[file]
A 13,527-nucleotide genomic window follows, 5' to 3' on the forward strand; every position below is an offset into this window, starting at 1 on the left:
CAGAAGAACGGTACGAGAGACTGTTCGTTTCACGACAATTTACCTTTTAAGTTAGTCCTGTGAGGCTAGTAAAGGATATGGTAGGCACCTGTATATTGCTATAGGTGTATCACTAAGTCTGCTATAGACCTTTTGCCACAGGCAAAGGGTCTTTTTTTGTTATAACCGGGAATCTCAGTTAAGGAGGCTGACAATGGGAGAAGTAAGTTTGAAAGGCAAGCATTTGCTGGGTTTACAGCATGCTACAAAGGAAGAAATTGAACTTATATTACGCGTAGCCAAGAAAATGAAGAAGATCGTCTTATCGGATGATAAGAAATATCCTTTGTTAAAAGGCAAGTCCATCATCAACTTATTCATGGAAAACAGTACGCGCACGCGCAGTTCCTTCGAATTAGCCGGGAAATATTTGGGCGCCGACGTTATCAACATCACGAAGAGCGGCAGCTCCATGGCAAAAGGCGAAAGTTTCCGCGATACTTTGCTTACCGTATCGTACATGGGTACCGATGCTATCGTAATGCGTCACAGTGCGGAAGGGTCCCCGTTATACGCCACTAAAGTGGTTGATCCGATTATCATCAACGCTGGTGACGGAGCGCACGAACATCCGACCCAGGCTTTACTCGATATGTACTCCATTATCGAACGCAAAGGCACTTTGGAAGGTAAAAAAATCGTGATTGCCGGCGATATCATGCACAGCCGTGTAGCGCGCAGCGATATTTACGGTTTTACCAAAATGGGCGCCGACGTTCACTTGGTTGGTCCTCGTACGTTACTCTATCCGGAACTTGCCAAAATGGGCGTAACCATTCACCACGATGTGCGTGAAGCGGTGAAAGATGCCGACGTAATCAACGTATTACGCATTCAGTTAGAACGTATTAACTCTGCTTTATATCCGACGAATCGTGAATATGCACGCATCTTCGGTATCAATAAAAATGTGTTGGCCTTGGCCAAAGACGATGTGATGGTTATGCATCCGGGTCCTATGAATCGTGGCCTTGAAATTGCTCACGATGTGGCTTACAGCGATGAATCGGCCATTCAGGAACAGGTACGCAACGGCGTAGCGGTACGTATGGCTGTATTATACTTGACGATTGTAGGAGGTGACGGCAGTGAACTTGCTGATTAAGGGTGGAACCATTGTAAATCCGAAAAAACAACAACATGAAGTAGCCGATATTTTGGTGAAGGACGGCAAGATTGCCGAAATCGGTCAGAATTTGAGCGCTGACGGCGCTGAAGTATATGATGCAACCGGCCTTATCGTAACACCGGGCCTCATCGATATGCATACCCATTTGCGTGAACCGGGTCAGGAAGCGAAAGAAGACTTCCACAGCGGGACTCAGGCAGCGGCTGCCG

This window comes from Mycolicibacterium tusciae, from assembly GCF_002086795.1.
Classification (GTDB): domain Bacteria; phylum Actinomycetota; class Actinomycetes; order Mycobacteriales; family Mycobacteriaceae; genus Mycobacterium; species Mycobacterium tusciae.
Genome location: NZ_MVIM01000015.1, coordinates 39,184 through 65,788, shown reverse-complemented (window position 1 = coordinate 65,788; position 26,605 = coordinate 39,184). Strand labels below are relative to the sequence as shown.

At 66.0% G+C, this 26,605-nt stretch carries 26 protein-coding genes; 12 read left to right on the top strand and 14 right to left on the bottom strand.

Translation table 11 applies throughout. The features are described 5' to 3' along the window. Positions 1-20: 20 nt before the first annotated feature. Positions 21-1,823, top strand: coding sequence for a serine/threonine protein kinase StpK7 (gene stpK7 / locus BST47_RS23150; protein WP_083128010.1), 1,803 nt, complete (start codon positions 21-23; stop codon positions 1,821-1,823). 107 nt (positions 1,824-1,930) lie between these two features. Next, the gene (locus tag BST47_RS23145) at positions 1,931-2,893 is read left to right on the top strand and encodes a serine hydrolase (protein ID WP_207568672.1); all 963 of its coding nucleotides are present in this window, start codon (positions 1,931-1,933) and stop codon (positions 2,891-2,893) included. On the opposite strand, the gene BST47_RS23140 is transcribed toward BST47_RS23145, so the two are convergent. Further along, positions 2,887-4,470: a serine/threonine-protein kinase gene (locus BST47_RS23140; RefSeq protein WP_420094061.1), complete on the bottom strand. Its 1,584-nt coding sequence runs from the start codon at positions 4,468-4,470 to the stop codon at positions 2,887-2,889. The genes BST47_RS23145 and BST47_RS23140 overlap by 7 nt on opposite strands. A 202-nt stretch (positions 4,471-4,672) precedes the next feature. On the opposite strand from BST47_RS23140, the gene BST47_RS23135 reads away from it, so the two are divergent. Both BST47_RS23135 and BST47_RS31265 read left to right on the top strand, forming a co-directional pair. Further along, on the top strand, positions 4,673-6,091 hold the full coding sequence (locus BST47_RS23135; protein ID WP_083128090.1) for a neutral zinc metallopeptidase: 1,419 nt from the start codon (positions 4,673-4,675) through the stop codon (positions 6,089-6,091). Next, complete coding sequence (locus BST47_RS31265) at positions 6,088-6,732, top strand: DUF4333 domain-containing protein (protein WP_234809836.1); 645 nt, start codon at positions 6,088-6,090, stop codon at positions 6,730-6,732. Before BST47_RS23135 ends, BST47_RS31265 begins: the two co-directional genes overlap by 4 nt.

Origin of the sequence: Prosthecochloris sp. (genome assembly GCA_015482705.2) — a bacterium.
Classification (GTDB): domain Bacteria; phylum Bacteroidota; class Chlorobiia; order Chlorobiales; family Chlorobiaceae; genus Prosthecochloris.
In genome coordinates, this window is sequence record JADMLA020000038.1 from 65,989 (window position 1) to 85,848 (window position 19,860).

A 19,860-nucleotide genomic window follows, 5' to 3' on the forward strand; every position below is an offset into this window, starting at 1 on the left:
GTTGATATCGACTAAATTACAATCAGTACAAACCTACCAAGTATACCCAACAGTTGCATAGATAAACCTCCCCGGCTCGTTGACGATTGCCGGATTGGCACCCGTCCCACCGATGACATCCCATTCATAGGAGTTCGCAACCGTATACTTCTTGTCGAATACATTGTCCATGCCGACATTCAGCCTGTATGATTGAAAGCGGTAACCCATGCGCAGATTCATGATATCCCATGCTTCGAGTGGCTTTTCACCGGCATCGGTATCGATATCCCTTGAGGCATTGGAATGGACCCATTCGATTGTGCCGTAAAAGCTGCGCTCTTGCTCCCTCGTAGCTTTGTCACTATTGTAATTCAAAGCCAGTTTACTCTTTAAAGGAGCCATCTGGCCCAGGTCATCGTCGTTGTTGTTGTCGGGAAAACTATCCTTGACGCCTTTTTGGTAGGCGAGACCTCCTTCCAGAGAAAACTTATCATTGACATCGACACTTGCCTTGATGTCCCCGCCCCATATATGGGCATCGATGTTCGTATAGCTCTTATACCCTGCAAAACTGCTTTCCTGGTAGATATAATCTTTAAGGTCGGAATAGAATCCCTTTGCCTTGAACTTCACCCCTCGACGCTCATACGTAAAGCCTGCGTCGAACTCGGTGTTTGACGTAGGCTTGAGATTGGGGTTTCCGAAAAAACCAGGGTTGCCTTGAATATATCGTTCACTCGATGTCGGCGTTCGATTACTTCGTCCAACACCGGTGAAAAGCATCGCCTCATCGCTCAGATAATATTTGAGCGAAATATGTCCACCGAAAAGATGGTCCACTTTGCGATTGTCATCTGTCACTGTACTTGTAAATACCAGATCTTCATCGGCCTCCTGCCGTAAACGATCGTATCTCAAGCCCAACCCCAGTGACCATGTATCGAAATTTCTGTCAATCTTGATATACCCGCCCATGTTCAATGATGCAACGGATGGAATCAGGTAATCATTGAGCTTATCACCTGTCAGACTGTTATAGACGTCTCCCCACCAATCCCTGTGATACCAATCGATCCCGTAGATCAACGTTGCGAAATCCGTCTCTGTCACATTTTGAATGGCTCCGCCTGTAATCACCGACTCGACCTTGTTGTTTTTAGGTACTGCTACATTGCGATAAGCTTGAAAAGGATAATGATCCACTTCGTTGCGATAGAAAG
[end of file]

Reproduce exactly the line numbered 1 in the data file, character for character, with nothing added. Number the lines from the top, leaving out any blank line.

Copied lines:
A 13,527-nucleotide genomic window follows, 5' to 3' on the forward strand; every position below is an offset into this window, starting at 1 on the left: